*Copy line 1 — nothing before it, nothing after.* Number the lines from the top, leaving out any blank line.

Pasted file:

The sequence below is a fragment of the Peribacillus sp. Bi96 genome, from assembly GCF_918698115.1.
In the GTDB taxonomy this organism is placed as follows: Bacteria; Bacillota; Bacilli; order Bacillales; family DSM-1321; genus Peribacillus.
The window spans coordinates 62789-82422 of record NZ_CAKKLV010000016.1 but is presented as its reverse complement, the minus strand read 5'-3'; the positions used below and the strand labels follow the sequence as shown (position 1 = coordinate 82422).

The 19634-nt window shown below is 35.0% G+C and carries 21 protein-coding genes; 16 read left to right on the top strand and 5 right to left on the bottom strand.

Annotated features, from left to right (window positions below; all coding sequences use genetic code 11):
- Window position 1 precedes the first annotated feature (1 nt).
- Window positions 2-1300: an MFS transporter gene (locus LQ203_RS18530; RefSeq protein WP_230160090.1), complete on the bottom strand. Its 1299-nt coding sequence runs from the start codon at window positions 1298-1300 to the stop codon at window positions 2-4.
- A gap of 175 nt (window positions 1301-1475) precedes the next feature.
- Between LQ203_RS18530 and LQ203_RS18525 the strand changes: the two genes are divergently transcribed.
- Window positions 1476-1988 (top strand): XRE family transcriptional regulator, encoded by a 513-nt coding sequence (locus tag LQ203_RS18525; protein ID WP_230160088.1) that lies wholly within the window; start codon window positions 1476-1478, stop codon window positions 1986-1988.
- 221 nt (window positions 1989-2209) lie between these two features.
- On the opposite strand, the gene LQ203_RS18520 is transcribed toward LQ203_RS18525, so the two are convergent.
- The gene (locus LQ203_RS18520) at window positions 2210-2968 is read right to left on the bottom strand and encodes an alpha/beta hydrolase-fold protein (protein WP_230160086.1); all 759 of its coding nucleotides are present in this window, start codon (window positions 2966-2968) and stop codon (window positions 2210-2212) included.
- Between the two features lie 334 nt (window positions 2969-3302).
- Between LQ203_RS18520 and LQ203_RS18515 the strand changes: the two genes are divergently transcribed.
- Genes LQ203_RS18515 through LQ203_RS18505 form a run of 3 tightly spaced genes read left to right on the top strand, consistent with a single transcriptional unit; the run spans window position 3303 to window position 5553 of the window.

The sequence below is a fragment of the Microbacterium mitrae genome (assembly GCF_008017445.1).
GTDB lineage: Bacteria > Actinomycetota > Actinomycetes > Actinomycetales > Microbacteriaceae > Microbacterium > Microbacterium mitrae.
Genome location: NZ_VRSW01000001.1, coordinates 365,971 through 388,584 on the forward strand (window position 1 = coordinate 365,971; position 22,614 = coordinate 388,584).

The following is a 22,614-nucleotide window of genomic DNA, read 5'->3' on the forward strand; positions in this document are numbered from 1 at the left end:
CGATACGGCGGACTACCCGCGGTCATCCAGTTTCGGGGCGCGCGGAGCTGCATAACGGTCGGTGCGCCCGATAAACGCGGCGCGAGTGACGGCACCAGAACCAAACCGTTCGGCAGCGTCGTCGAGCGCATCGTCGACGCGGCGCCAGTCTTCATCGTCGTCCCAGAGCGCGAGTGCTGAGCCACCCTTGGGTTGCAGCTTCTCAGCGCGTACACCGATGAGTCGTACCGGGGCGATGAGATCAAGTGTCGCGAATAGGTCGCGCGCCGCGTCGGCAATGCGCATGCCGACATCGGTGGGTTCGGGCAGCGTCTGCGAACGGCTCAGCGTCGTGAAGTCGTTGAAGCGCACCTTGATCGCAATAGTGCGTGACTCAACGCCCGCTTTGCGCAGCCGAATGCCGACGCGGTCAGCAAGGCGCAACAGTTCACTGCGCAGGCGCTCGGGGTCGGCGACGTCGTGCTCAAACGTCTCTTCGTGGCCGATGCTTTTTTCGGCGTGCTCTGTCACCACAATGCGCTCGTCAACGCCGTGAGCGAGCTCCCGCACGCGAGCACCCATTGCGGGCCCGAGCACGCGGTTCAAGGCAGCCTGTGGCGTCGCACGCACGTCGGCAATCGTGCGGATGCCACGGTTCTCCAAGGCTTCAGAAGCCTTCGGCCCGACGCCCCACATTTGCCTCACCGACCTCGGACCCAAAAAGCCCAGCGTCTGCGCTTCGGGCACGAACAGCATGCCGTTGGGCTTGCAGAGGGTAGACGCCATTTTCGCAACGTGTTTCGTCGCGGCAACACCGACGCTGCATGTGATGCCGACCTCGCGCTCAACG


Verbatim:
The sequence below is a fragment of the Peribacillus sp. Bi96 genome, from assembly GCF_918698115.1.